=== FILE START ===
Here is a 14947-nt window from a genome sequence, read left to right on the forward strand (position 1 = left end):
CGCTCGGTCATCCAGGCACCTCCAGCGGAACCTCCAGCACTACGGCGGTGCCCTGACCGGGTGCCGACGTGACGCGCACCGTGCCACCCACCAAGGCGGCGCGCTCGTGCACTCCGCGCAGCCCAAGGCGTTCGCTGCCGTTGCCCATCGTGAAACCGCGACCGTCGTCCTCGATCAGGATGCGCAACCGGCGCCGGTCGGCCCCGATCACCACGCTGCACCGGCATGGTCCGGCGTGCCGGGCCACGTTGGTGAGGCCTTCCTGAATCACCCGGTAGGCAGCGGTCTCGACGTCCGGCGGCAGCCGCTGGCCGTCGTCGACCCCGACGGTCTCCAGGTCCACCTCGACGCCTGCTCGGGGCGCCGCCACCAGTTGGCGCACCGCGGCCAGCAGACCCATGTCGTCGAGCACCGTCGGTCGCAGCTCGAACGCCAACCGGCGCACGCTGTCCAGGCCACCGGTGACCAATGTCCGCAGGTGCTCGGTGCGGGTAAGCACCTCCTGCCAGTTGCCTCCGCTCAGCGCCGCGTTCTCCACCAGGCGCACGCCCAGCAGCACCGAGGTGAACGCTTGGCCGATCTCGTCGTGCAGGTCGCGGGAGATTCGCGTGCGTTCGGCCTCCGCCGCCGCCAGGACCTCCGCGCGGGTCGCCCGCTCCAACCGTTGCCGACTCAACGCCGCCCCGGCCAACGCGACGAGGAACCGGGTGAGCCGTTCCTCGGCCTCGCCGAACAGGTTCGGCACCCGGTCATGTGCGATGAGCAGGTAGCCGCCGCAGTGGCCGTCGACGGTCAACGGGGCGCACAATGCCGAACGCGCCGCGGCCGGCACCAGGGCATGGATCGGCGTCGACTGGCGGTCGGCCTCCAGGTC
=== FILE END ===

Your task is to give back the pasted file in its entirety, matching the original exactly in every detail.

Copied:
Here is a 14947-nt window from a genome sequence, read left to right on the forward strand (position 1 = left end):
CGCTCGGTCATCCAGGCACCTCCAGCGGAACCTCCAGCACTACGGCGGTGCCCTGACCGGGTGCCGACGTGACGCGCACCGTGCCACCCACCAAGGCGGCGCGCTCGTGCACTCCGCGCAGCCCAAGGCGTTCGCTGCCGTTGCCCATCGTGAAACCGCGACCGTCGTCCTCGATCAGGATGCGCAACCGGCGCCGGTCGGCCCCGATCACCACGCTGCACCGGCATGGTCCGGCGTGCCGGGCCACGTTGGTGAGGCCTTCCTGAATCACCCGGTAGGCAGCGGTCTCGACGTCCGGCGGCAGCCGCTGGCCGTCGTCGACCCCGACGGTCTCCAGGTCCACCTCGACGCCTGCTCGGGGCGCCGCCACCAGTTGGCGCACCGCGGCCAGCAGACCCATGTCGTCGAGCACCGTCGGTCGCAGCTCGAACGCCAACCGGCGCACGCTGTCCAGGCCACCGGTGACCAATGTCCGCAGGTGCTCGGTGCGGGTAAGCACCTCCTGCCAGTTGCCTCCGCTCAGCGCCGCGTTCTCCACCAGGCGCACGCCCAGCAGCACCGAGGTGAACGCTTGGCCGATCTCGTCGTGCAGGTCGCGGGAGATTCGCGTGCGTTCGGCCTCCGCCGCCGCCAGGACCTCCGCGCGGGTCGCCCGCTCCAACCGTTGCCGACTCAACGCCGCCCCGGCCAACGCGACGAGGAACCGGGTGAGCCGTTCCTCGGCCTCGCCGAACAGGTTCGGCACCCGGTCATGTGCGATGAGCAGGTAGCCGCCGCAGTGGCCGTCGACGGTCAACGGGGCGCACAATGCCGAACGCGCCGCGGCCGGCACCAGGGCATGGATCGGCGTCGACTGGCGGTCGGCCTCCAGGTC